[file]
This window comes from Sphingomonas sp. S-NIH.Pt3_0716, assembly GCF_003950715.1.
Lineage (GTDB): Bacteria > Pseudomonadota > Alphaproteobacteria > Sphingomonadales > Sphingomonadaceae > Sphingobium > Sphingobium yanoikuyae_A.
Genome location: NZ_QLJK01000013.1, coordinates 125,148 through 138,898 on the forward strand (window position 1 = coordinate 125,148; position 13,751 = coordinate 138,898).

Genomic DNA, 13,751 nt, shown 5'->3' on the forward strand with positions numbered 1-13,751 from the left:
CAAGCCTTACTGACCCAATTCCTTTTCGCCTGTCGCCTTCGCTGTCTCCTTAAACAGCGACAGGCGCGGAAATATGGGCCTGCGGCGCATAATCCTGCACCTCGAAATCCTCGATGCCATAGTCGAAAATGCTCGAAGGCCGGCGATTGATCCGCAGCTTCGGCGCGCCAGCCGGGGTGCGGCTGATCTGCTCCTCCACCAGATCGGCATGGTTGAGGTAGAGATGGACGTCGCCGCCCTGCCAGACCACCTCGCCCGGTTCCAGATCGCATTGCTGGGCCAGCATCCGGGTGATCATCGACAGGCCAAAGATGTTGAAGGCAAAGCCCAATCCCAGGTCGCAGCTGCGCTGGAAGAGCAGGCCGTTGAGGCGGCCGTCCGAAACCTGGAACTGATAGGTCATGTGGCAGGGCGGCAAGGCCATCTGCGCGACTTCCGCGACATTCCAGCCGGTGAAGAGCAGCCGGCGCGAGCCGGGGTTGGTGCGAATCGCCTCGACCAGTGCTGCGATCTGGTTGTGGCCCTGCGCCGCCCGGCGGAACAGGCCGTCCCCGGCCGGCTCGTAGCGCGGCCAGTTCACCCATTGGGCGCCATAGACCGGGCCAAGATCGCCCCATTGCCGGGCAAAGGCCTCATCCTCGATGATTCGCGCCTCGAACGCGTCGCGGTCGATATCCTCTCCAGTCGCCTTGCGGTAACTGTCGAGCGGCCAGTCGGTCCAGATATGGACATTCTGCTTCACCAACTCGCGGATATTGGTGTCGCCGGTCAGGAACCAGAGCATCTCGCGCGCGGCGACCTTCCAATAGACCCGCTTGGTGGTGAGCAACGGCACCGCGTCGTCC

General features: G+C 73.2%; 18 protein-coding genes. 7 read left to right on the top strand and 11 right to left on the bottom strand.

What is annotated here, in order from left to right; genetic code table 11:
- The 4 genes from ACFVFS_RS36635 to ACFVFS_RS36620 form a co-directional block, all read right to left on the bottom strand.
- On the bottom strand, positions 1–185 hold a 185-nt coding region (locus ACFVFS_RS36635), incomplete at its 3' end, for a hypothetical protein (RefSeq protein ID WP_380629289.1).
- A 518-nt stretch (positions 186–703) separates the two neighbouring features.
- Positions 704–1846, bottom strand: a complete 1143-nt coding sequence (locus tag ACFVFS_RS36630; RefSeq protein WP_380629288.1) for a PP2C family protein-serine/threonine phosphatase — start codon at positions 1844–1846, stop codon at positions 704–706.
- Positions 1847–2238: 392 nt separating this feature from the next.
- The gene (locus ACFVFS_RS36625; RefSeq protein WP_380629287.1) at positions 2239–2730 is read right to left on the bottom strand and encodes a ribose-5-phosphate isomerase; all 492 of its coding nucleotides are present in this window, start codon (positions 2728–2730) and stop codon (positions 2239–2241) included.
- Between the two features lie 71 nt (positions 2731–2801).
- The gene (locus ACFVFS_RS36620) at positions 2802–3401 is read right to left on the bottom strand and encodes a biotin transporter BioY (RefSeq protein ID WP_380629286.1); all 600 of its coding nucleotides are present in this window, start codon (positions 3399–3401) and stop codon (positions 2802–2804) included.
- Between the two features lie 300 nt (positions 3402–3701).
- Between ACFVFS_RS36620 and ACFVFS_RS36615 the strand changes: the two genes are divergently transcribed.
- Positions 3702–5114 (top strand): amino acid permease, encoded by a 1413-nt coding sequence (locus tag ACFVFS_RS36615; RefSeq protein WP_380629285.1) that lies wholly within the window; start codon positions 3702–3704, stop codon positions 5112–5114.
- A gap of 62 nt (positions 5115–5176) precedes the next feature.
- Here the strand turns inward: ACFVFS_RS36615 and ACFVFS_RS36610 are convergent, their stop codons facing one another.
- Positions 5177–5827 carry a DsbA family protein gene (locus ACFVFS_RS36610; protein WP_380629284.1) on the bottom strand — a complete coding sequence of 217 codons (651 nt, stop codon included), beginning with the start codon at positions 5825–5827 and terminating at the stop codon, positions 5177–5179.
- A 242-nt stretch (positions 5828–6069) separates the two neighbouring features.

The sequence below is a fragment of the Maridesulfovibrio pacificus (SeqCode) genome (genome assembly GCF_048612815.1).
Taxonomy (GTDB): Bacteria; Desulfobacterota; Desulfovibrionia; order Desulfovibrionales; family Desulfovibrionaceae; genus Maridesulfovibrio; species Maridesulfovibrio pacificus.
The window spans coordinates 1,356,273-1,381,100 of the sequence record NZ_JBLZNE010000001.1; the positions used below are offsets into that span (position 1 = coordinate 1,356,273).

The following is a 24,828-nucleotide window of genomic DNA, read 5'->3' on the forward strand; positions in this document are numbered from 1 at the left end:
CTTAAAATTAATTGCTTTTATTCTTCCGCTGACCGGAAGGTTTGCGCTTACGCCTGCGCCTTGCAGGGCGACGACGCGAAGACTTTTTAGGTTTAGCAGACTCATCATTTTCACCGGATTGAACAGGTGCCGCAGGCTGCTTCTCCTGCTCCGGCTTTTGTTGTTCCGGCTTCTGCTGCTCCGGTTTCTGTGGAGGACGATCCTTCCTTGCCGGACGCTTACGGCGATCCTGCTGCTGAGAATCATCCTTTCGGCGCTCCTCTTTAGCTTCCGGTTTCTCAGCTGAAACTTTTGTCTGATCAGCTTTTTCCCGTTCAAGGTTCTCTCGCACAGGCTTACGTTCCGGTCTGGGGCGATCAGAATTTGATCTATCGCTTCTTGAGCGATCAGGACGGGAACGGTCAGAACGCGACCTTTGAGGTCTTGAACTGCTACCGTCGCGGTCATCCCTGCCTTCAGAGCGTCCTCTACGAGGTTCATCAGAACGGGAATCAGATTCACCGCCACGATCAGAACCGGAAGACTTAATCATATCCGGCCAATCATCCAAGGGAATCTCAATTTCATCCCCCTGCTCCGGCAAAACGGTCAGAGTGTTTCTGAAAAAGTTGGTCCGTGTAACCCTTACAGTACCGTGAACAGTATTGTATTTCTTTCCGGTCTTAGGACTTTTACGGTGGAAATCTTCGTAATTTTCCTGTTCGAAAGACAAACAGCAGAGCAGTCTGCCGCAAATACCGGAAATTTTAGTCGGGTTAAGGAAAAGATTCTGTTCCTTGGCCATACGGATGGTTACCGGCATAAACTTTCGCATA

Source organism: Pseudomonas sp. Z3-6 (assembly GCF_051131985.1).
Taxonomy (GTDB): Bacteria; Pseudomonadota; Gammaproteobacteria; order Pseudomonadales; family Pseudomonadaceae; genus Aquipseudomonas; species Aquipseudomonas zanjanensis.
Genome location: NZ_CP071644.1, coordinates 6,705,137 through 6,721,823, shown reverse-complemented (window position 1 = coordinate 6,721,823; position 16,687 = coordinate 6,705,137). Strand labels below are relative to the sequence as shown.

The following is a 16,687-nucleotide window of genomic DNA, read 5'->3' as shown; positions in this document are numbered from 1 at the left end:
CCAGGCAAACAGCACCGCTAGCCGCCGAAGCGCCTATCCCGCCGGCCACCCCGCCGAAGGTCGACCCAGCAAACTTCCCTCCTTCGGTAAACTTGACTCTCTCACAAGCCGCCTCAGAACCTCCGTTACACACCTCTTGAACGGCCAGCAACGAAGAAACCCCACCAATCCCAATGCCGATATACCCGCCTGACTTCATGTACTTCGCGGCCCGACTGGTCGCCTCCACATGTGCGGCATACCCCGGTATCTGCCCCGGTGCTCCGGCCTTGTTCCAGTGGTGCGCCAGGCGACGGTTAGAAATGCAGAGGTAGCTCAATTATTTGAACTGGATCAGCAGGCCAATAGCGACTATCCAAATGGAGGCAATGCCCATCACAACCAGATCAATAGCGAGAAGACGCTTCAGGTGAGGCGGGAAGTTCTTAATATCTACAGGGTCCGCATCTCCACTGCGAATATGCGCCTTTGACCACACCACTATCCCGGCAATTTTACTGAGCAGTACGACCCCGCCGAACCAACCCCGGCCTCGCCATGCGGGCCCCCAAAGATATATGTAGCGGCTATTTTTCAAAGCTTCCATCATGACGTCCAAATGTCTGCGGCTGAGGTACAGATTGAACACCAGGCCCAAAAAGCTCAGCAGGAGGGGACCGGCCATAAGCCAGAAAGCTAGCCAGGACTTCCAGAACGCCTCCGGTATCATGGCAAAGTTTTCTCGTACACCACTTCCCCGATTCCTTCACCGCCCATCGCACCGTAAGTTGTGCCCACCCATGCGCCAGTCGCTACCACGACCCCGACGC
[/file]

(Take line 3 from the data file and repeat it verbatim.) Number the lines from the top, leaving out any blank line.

Genome location: NZ_QLJK01000013.1, coordinates 125,148 through 138,898 on the forward strand (window position 1 = coordinate 125,148; position 13,751 = coordinate 138,898).